The Highlands is a physiographic province that stretches from western Connecticut to east central Pennsylvania. The New Jersey portion of the Highlands encompasses 88 municipalities in seven counties. Since passage of the 2004 Highlands Water Protection and Planning Act the Highlands region in New Jersey is now protected from the piecemeal development patterns that characterize the rest of the State. The New Jersey Highlands is as important to the water supply of New Jersey as the Catskills region is to New York City. The Highlands is the source of clean drinking water to more than 5.4 million people, more than half of the State’s population. The Highlands also provides water to a large portion of New Jersey’s pharmaceutical, manufacturing and food & beverage industries. The Anheuser Busch bottling plant next to Newark Airport, for example, uses as much Highlands water per day as the City of Bayonne. The cost of water in New Jersey is the fourth lowest in the country. This is largely due to the purification function that the Highlands watersheds provide naturally and for free. Think of the Highlands as the world’s largest Brita water filter.
Highlands Preservation and Planning Areas
By statute the Highlands region is divided into 2 distinct areas; the Preservation Area, which came under the strict land-use regulations of the NJ Department of Environmental Protection with passage of the Highlands Act; and the Planning Area, which balances growth and development with water-resource protection through voluntary municipal conformance to the Highlands Regional Master Plan. The water resource protection goals for the Preservation and Planning Areas are the same. In the Preservation Area, the goals are achieved by regulation; in the Planning Area they are achieved through innovative regional Planning. Of the Highlands’ 88 municipalities, 5 are located entirely within the Preservation Area; 36 are entirely within the Planning Area; 47 are split between Preservation and Planning Areas.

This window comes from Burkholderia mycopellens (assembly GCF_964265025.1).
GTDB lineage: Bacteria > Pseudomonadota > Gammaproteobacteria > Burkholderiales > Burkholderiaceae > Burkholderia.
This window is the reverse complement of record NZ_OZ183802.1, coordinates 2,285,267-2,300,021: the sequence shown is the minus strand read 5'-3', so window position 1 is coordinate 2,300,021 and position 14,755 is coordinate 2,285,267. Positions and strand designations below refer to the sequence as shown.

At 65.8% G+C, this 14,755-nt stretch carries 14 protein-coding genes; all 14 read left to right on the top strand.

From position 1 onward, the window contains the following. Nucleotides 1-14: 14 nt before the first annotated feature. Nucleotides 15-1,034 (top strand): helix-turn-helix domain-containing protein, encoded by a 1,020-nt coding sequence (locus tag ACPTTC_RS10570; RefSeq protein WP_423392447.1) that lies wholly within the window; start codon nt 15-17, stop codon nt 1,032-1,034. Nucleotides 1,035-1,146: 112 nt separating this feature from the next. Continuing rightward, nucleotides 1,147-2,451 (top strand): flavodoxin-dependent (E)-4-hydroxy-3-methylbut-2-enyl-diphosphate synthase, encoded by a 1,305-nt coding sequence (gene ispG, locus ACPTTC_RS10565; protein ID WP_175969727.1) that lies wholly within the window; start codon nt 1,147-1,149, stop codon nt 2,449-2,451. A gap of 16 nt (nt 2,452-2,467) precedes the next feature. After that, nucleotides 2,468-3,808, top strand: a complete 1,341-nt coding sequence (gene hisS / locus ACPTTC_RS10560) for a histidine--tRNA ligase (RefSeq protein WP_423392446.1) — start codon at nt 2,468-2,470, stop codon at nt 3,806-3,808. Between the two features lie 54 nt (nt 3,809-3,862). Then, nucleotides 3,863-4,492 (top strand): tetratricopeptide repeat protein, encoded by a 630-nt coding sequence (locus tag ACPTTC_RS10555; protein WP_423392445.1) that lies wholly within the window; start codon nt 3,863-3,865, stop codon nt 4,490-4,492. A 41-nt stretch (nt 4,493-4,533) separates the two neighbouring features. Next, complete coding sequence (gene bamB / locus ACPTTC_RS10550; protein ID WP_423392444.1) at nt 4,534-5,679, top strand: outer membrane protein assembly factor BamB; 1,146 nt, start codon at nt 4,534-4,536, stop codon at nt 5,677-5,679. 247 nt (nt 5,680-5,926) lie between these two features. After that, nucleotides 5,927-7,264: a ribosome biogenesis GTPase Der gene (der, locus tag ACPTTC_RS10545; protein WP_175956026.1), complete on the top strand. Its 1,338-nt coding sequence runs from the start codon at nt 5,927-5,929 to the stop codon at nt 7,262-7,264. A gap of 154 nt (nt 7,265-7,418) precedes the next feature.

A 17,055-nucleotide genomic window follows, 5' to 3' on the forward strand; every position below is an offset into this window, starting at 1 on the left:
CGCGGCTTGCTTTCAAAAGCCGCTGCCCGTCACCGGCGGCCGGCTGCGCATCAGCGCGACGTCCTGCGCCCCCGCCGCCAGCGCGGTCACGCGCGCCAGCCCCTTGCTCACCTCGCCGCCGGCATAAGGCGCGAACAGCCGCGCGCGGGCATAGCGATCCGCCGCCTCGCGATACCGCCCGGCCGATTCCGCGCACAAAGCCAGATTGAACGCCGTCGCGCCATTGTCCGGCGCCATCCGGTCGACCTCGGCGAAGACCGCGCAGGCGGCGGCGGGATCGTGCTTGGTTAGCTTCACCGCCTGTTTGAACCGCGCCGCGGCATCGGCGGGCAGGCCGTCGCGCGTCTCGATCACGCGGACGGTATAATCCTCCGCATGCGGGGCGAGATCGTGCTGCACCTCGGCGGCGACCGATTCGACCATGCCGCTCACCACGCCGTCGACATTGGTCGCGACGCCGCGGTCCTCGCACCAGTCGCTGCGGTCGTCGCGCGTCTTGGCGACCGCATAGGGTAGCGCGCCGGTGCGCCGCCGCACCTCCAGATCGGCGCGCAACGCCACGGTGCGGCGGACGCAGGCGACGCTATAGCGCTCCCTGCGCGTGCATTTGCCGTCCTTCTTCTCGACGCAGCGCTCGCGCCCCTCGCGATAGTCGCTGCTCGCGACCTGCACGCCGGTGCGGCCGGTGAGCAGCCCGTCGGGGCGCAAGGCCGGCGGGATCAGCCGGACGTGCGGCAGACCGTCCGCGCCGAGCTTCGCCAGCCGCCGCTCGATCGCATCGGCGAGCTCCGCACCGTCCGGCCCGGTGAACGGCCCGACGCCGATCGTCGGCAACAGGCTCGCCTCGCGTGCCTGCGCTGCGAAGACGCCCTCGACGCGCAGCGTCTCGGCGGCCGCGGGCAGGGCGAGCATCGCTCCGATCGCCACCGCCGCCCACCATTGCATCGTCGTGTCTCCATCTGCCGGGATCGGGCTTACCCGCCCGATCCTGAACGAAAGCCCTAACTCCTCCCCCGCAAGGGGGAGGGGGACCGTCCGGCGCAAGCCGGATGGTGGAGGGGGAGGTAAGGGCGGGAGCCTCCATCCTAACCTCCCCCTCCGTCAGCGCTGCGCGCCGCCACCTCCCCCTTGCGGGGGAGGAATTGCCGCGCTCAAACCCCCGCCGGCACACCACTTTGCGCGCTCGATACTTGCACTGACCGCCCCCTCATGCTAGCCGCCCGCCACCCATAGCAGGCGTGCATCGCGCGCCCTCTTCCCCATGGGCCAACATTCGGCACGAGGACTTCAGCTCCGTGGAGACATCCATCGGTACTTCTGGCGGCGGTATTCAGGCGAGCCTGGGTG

The New Jersey Highlands Council adopted the Highlands Regional Master Plan in 2008. It is currently engaged in the Conformance process in which municipal zoning ordinances and master plans are aligned with the Regional Master Plan.
Advocating for Protection of the Highlands
The New Jersey Highlands Coalition has been advocating for the protection of the Highlands’ water and other natural and cultural resources since 1988. What began as a coalition of grassroots,regional, state-wide and national environmental and conservation organizations incorporated in 2006 as a charitable non-profit with its own Board of Trustees and a dedicated staff. Today, the New Jersey Highlands Coalition continues to represent its 70 member organizations in the preservation of the New Jersey Highlands region and its extraordinary resources that so many of us depend upon: Water, recreation, connections with our past, places to explore, places to play, places of beauty and a place to call home.